“It’s telling that we read Bradbury for his short stories,” said Benford. “They are glimpses. The most important thing about writers is how they exist in our memories. Having read Bradbury is like having seen a striking glimpse out of a car window and then being whisked away.”

An example is from 1957’s “Dandelion Wine”:

“The sidewalks were haunted by dust ghosts all night as the furnace wind summoned them up, swung them about and gentled them down in a warm spice on the lawns. Trees, shaken by the footsteps of late-night strollers, sifted avalanches of dust. From midnight on, it seemed a volcano beyond the town was showering red-hot ashes everywhere, crusting slumberless night watchman and irritable dogs. Each house was a yellow attic smoldering with spontaneous combustion at three in the morning.”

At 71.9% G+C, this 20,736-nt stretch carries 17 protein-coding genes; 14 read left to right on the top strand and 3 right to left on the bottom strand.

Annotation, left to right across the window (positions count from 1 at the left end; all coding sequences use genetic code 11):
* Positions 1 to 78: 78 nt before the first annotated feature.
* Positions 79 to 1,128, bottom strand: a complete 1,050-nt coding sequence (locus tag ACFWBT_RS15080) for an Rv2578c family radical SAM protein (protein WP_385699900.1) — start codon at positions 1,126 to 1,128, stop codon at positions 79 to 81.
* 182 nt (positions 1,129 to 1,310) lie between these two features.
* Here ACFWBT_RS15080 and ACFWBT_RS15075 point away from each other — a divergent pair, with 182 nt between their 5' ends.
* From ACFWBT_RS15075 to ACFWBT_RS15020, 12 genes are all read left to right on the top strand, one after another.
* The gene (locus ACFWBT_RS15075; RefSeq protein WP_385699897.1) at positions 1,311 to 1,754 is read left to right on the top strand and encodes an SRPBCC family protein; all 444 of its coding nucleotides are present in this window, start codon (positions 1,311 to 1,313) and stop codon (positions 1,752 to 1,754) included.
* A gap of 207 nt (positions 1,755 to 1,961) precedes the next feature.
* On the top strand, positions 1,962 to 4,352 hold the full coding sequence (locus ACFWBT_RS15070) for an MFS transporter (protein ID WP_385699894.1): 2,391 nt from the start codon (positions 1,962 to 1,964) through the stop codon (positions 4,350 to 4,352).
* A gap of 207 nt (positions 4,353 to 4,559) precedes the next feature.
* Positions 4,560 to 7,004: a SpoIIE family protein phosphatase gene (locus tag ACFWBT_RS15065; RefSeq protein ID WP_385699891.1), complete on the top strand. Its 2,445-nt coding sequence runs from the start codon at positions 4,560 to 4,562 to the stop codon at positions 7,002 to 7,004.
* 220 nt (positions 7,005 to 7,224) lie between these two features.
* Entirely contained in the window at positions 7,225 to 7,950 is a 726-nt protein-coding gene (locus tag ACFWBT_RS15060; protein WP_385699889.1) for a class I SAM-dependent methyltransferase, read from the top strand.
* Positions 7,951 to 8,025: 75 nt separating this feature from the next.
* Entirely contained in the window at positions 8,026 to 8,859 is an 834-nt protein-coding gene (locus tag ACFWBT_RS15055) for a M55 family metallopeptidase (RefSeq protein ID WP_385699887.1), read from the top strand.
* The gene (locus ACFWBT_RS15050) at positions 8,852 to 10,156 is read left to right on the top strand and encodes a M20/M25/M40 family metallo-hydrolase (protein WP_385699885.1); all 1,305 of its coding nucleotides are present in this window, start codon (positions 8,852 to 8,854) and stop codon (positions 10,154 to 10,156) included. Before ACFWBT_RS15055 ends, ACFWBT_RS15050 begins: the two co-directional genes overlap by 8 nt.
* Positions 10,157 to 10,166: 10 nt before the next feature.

Bradbury’s poetically drawn and atmospheric fictions—horror, fantasy, shadowy American gothics—explored life’s secret corners: what was hidden in the margins of the official family narrative, or the white noise whirring uncomfortably just below the placid surface. He offered a set of metaphors and life puzzles to ponder for the rocket age and beyond, and has influenced a wide swath of popular culture–from children’s writer R.L. Stine and singer Elton John (who penned his hit “Rocket Man” as an homage), to architect Jon Jerde who enlisted Bradbury to consider and offer suggestions about reimagining public spaces.

Bradbury frequently attempted to shrug out of the narrow “sci-fi” designation, not because he was put off by it, but rather because he believed it was imprecise.

“I’m not a science fiction writer,” he was frequently quoted as saying. “I’ve written only one book of science fiction [“Fahrenheit 451″]. All the others are fantasy. Fantasies are things that can’t happen, and science fiction is about things that can happen.”